At some point in the life cycle of a veterinary clinic or hospital there comes the time when the owner wonders whether he/she wants the business to get bigger.
Often the owner thinks of this as he or she is looking at ways to gain a competitive advantage in these challenging times. It could be a one-vet practice thinking of hiring an associate, or it could be an ambulatory practice with two to four vets that wants to build a haul-in facility or add a surgical suite to its location.
There are many opportunities for expansion, but with those opportunities also come challenges. What sounds like a good plan at the beginning can become weighed down by doubt and worry as the proposed expansion is examined to see whether it is a good idea.
At the same time, our fear of the unknown might prevent us from making a move that could be professionally and economically beneficial. If we don’t prepare properly, then we risk investing a significant amount of time, energy and money on something that might fail.
Fortunately, following some guidelines can help minimize the risks and help a practice with the desire to expand know how to take the right steps.
Sometimes the most helpful question is the simplest one: Are we expanding simply because we have the desire, or will there be a benefit to the practice, to the clients or the patients?
Like much of what we do as veterinarians, we will get the best results if we know what we are planning to do, why we are doing it and what steps we will take to accomplish the procedure.
Let’s use a routine castration as an example: We know what the desired outcome is, but there are varying reasons why we are performing the procedure, and the situation might alter our choice of sedation, anesthetic or surgical approach.
Think of a business expansion the same way. What are we doing? Are we adding an associate, opening a facility or offering a new service? That part is easy.
Why are we doing it? Here is where one should ask many questions to make sure you are doing it for the right reason. Is there a need for it? Do our clients want it? Here are some examples of questions to ask as you contemplate an expansion.
If you are looking to hire a new veterinarian:
Am I working too much and therefore am unable to service our customers well?
Am I lacking some specific skills that our clients want that could be solved by hiring a vet trained in new diagnostics or procedures?
Am I looking for a succession plan?
If you want to open a haul-in or surgical facility:
Are we referring horses that we could service?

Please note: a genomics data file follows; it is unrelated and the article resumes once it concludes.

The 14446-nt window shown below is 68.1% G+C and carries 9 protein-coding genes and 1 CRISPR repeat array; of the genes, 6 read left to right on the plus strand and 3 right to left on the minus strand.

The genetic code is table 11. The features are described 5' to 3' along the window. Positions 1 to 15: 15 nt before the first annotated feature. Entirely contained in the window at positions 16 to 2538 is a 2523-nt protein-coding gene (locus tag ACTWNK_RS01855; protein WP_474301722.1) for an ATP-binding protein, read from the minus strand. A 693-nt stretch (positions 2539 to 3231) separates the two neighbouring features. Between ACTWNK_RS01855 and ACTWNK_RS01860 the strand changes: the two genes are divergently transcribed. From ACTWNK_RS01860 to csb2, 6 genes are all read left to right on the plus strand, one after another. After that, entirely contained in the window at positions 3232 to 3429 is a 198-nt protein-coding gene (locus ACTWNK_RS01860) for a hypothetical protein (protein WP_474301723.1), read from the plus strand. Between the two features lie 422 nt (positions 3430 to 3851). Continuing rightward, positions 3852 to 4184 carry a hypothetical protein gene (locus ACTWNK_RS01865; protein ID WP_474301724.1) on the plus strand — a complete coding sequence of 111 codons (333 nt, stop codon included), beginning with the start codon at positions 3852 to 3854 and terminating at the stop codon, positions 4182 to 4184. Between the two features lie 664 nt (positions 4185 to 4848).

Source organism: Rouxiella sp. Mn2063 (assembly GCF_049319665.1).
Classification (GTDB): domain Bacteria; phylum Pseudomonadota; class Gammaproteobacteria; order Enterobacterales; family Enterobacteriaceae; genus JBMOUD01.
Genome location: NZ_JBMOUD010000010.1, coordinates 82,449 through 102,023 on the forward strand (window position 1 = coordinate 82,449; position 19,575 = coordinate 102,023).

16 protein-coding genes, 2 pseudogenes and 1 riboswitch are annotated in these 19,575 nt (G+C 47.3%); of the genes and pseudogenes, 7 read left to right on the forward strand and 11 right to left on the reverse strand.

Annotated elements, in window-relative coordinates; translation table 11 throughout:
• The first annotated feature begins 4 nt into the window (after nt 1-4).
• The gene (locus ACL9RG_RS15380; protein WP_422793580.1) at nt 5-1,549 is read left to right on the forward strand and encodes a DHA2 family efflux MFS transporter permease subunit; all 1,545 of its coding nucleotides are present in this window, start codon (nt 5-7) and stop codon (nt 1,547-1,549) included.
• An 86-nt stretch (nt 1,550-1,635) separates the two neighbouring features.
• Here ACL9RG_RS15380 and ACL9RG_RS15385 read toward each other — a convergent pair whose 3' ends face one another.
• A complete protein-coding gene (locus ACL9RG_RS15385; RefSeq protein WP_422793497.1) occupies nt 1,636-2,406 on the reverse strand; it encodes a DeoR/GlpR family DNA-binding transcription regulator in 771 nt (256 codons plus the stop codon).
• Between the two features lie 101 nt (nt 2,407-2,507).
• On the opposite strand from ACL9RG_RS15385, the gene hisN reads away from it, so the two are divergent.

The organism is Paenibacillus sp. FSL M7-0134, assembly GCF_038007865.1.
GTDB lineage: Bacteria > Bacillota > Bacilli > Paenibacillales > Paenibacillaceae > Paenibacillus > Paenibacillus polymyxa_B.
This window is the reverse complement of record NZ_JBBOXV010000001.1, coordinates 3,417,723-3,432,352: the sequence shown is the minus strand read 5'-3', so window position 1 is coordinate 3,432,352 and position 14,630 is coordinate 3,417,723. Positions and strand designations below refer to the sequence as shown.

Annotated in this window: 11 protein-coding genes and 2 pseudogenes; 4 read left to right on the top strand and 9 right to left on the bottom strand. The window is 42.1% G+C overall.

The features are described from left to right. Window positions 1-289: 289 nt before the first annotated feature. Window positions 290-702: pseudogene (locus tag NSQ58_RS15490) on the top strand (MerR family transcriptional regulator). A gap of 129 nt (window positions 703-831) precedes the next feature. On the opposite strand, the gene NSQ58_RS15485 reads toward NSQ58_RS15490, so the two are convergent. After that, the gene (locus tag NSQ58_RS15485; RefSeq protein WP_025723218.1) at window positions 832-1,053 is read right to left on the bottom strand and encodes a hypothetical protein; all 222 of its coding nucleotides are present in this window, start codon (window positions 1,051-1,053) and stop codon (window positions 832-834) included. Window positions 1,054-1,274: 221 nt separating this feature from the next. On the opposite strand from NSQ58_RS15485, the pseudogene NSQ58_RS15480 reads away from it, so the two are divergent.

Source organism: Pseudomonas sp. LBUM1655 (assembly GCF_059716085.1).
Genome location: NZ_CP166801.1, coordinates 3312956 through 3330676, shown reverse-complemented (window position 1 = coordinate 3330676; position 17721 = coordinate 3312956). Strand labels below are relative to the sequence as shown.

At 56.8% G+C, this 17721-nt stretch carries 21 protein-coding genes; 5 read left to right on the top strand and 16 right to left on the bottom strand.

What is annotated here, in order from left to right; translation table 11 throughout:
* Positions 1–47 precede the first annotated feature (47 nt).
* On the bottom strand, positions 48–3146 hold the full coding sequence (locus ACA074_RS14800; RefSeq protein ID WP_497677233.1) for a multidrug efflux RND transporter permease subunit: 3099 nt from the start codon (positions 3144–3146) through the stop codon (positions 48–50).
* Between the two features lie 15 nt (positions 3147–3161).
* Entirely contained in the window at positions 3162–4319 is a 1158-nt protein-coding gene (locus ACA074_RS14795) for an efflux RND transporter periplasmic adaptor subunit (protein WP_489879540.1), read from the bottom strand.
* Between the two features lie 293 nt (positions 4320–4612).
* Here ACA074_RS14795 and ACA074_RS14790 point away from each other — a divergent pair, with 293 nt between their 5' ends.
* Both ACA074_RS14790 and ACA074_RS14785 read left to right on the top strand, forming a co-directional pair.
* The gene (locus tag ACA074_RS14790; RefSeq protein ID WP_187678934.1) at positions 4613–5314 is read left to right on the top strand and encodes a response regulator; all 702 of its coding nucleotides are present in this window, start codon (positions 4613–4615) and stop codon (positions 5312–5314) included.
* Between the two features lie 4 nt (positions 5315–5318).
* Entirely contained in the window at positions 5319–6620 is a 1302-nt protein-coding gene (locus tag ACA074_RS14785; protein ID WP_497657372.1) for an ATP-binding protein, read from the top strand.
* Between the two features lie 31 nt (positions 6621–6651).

How many horses are we sending away?
Do we have the skills or training to offer more comprehensive treatments or procedures?
If you want to merge two practices:
Will the merger save us money by sharing resources?
Will the merger give us a better chance to sell our shares in the future?
Will the merger give us a greater variety of skills to service our clients?
Underlying these questions is the need to measure what your business does now and how that will change if it is expanded. It is not enough to think that there is enough work for a new associate or that you will see more horses if only you had somewhere for them to ship in. The key is to measure what you do now and make a realistic estimate of what could be.
At this stage all one can do is make an educated guess, but if you have a foundation of real numbers, then the guess can be based on reality. For example, how many clients are you turning away because you are too busy, or how many times do you wish you had the ability to perform sacroiliac injections? It may seem like a lot, but until you count, you don’t really know.
How to Expand
We all like insurance when we need it. Until then, we hate having to pay for it when everything is going well. There is also a need for insurance in planning for an expansion, and this is when you involve your accountant—and it is money well spent.
Here is the dirty little secret of expansion: It is expensive. It is a practical application of the saying “It takes money to make money.”
Barring extreme and unusual circumstances, there is little chance a new associate is going to make the business money for at least a year, and it might take longer. It might make life easier for the practice owner to have the associate, but there is a price to be paid for that.
Putting money into a facility, training or new equipment will take some time to pay off the investment. This is where your accountant can help.
Once you have some estimates of the numbers of new clients or new procedures your new endeavor will create, your accountant will be able to make some break-even projections for you. These are key to help you evaluate
We all have different levels of risk tolerance, but having some firm data can help us avoid making unnecessary expansions. You might not mind waiting two years until your new veterinarian makes the business money because your back hurts so much that you will pay for relief. Another person would rather work harder for a bit longer to build up the practice so the new associate will be able to be profitable in one year. There is no right answer in these analyses, but there can be wrong ones.